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Academies Create Smaller Learning Environment for Freshmen

Olivia Heinze and Mickey Ferguson

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Three new academies have been introduced this year, and 700+ new freshmen flooded the hallways. Every freshman applied to one of the four academies, choosing from the Academy for Classical Studies, Global Studies, High Technology, or Science & Innovation.

“In life, all of the subjects are connected,”  Academy Director Nicole Griffith said. “When you go to a job, you use skills that you’ve learned in all of your different subjects. So we want students to be able to take what they’re learning in English and apply it to Social Studies, and we want those teachers to be able to work together.”

In recent years, a committee of teachers, administrators and parents met to discuss how the academies were to be structured, how scheduling would be changed, and how the school would look if every student had the opportunity to be in an academy. Counselors, teachers, and administrators filled out surveys on their interests and which academy they would like to teach in and help develop.

When I first heard about the academies, I was worried because I thought it was going to mean more work, but really I feel like it just separates the students,” freshman Gus Sheridan said.

Akins High School also follows an academy model, but it is primarily structured through electives, so that everyone is in core classes together. However, Austin High’s new academies are structured through the core classes.

“It’s easy to make your electives relevant,” Griffith said, “it’s harder to connect your core classes to the real world and to each other. AGS has always been through English, science, social studies, math and connecting those things. That’s what we did with the other academies as well, and then kids take whatever electives they would like to take, outside of their core academic. That’s different than most models for academies.”

Much of the structure for the three newly-introduced academies has been modeled after the structure of the Academy for Global Studies (AGS). This program has seen much success since its initiation 10 years ago, and from AGS each academy has drawn elements such as the four pillars of learning and “I can” statements.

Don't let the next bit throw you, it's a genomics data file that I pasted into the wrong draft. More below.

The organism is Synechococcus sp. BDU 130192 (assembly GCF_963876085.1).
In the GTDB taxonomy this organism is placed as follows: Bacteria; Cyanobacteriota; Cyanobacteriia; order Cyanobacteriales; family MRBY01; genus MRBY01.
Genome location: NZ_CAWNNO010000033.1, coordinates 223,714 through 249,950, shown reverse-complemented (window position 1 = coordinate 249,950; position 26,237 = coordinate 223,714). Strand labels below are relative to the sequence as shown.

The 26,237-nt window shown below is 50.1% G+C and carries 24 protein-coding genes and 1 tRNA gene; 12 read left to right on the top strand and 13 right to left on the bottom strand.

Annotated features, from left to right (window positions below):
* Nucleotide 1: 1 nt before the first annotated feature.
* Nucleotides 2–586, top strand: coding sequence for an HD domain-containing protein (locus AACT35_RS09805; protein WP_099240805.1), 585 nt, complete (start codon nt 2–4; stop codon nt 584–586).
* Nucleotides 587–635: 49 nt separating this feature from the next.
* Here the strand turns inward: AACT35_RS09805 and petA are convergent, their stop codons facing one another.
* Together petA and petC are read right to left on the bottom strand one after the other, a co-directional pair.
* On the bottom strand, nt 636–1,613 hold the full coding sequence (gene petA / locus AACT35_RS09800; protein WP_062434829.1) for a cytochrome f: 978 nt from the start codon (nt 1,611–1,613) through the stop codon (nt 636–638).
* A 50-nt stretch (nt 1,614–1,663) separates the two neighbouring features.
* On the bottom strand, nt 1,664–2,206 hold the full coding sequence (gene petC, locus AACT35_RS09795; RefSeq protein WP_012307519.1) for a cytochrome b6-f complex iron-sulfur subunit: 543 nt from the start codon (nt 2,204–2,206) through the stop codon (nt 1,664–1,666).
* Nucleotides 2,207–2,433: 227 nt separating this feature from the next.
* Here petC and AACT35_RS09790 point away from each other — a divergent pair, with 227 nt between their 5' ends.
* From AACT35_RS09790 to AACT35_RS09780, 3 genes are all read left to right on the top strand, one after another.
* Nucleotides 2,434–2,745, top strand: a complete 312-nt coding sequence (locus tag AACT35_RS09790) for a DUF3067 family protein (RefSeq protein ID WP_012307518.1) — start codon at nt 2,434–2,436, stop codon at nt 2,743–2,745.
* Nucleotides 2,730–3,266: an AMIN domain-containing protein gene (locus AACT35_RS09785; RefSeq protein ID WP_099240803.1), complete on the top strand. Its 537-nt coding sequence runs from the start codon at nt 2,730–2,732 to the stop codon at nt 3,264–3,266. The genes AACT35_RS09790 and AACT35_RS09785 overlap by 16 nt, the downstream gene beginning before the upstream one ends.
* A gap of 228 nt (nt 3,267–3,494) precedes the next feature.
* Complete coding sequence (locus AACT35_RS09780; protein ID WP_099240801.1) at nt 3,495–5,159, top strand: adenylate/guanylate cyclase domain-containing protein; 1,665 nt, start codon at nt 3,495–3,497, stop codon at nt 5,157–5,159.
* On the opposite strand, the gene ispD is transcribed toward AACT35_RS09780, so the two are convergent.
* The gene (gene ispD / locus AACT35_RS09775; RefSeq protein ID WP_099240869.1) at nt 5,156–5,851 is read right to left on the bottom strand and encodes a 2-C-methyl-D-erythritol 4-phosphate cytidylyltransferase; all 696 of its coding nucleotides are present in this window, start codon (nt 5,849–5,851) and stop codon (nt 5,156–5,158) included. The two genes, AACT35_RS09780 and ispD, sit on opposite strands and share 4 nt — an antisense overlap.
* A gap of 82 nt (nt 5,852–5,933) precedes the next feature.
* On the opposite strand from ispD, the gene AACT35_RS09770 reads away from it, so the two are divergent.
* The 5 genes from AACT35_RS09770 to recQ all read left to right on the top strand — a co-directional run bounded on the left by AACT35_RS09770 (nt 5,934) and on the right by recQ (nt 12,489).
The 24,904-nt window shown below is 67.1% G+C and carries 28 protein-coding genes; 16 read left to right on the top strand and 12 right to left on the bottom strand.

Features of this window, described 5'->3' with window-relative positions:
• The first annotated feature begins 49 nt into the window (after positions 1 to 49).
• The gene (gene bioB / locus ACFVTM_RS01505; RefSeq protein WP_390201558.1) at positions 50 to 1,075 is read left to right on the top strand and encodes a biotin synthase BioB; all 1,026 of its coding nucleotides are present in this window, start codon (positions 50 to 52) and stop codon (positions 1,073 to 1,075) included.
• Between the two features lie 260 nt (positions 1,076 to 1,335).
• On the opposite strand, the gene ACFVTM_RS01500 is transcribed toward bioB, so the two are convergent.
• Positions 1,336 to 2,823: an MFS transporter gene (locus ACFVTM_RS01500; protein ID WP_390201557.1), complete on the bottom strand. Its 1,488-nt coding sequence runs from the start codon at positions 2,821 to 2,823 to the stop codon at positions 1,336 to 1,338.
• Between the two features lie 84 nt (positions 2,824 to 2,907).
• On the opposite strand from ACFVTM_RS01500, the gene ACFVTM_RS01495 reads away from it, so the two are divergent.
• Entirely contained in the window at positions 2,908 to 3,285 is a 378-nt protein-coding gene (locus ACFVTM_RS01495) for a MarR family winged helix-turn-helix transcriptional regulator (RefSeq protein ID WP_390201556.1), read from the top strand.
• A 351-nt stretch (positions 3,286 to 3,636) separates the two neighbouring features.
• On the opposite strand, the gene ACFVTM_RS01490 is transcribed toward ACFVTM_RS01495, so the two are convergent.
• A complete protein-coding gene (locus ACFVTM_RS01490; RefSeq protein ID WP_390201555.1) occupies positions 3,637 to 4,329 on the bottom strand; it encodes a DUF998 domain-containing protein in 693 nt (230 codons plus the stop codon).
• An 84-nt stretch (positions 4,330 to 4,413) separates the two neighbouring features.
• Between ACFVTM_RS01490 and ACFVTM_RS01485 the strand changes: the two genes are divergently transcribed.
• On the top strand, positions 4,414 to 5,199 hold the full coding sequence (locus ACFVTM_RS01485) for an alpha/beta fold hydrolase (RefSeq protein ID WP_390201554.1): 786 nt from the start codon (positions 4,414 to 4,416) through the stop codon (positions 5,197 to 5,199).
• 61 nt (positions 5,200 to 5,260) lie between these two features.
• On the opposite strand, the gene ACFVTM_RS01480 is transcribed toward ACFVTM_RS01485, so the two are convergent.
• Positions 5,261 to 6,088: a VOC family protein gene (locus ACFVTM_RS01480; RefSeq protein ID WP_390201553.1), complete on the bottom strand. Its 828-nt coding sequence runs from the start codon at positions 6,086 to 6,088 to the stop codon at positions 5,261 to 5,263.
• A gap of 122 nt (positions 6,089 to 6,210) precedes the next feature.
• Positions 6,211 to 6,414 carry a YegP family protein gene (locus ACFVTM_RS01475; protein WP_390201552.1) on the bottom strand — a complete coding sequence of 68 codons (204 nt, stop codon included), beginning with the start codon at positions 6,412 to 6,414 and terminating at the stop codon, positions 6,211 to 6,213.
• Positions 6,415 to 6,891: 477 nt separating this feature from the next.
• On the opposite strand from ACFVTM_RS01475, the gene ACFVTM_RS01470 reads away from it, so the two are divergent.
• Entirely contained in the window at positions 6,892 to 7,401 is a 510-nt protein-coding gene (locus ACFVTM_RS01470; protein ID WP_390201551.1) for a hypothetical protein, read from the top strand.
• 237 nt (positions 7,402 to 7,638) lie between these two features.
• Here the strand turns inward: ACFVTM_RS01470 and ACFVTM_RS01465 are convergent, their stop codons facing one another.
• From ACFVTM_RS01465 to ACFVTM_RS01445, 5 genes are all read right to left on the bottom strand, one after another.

“The way AGS is structured helped inform how we structured the other three academies; they just have a different focus of learning. In a lot of ways, because you don’t want to reinvent something that doesn’t need to be reinvented, it’s a model that was working,” Griffith said. “When kids graduate, they should be able to say, ‘I can do these things.’ So we now have ‘I can’ statements for all academies.”

The new academies also feature “Signature Experiences,” another element drawn from AGS. Every year, each AGS student has the opportunity to travel and go on learning expeditions. Now, all future students will have these opportunities as well.

“All of our freshmen are going on field trips this fall, which is really exciting as something that’s never happened. We want kids to get out of the classroom, and take their learning into the real world. The academy model really helps teachers to wrap their heads around what to do and where to go,” Griffith said.

The class of 2021 has grown greatly in comparison to previous years. The academies allow students to get personalized, closer learning experiences while still getting to experience a large campus, with football games, traditions, and a wide range of extracurriculars.

“I like [the academies] so far. I’m in Science and Innovation,”  freshman Townes Monteilh said. “It’s pretty nice having all my classes based around science. I wasn’t sure what the classes were going to be like, but now that I’m here, I’m really glad I signed up for the academy I did. I’ve been having a great time here. It’s really fun being here with all my friends. It’s all pretty perfect.”

The academies also aim to offer students a sense of family. Teachers and students will spend more time together, and work more closely with each other, as both will work in tight knit groups. Teachers in different departments now have opportunities to work together.

“Aside from the academics,” Griffith said, “the thing that AGS has given students is a sense of family. And that’s something that consistently AGS students express that they appreciate about their AGS experience. To be able to have a sense of community within a large school no matter who you are is important, and truly all kids deserve that.”

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Academies Create Smaller Learning Environment for Freshmen